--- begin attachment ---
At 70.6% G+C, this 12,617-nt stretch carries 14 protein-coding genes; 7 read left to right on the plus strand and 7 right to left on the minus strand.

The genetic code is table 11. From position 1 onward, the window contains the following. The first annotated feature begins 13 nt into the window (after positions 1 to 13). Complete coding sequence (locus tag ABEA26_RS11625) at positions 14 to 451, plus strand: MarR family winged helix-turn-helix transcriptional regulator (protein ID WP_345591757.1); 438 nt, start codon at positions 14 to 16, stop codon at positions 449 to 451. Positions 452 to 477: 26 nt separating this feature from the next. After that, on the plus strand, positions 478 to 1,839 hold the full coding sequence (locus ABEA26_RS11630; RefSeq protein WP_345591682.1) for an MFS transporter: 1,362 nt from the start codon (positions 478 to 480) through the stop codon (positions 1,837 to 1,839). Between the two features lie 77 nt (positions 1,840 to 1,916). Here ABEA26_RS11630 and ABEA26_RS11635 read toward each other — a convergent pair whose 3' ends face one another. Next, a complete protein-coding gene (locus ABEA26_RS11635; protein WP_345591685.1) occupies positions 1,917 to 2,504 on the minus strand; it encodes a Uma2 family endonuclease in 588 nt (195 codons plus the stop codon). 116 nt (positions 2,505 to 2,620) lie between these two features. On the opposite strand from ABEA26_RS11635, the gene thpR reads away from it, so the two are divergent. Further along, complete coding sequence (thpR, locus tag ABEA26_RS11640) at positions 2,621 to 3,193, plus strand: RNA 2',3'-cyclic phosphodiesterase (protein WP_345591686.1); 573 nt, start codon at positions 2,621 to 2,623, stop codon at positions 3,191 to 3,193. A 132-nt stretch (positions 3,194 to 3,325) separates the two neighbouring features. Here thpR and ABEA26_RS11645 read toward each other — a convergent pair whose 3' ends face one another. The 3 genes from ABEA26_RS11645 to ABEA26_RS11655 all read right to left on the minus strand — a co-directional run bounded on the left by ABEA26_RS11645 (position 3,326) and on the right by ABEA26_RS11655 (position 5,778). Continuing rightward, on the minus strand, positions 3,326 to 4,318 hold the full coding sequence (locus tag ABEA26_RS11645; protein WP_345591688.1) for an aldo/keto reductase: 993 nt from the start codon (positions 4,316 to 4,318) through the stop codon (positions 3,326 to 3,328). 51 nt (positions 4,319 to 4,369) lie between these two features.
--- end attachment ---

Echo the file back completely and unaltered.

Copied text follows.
At 70.6% G+C, this 12,617-nt stretch carries 14 protein-coding genes; 7 read left to right on the plus strand and 7 right to left on the minus strand.

The genetic code is table 11. From position 1 onward, the window contains the following. The first annotated feature begins 13 nt into the window (after positions 1 to 13). Complete coding sequence (locus tag ABEA26_RS11625) at positions 14 to 451, plus strand: MarR family winged helix-turn-helix transcriptional regulator (protein ID WP_345591757.1); 438 nt, start codon at positions 14 to 16, stop codon at positions 449 to 451. Positions 452 to 477: 26 nt separating this feature from the next. After that, on the plus strand, positions 478 to 1,839 hold the full coding sequence (locus ABEA26_RS11630; RefSeq protein WP_345591682.1) for an MFS transporter: 1,362 nt from the start codon (positions 478 to 480) through the stop codon (positions 1,837 to 1,839). Between the two features lie 77 nt (positions 1,840 to 1,916). Here ABEA26_RS11630 and ABEA26_RS11635 read toward each other — a convergent pair whose 3' ends face one another. Next, a complete protein-coding gene (locus ABEA26_RS11635; protein WP_345591685.1) occupies positions 1,917 to 2,504 on the minus strand; it encodes a Uma2 family endonuclease in 588 nt (195 codons plus the stop codon). 116 nt (positions 2,505 to 2,620) lie between these two features. On the opposite strand from ABEA26_RS11635, the gene thpR reads away from it, so the two are divergent. Further along, complete coding sequence (thpR, locus tag ABEA26_RS11640) at positions 2,621 to 3,193, plus strand: RNA 2',3'-cyclic phosphodiesterase (protein WP_345591686.1); 573 nt, start codon at positions 2,621 to 2,623, stop codon at positions 3,191 to 3,193. A 132-nt stretch (positions 3,194 to 3,325) separates the two neighbouring features. Here thpR and ABEA26_RS11645 read toward each other — a convergent pair whose 3' ends face one another. The 3 genes from ABEA26_RS11645 to ABEA26_RS11655 all read right to left on the minus strand — a co-directional run bounded on the left by ABEA26_RS11645 (position 3,326) and on the right by ABEA26_RS11655 (position 5,778). Continuing rightward, on the minus strand, positions 3,326 to 4,318 hold the full coding sequence (locus tag ABEA26_RS11645; protein WP_345591688.1) for an aldo/keto reductase: 993 nt from the start codon (positions 4,316 to 4,318) through the stop codon (positions 3,326 to 3,328). 51 nt (positions 4,319 to 4,369) lie between these two features.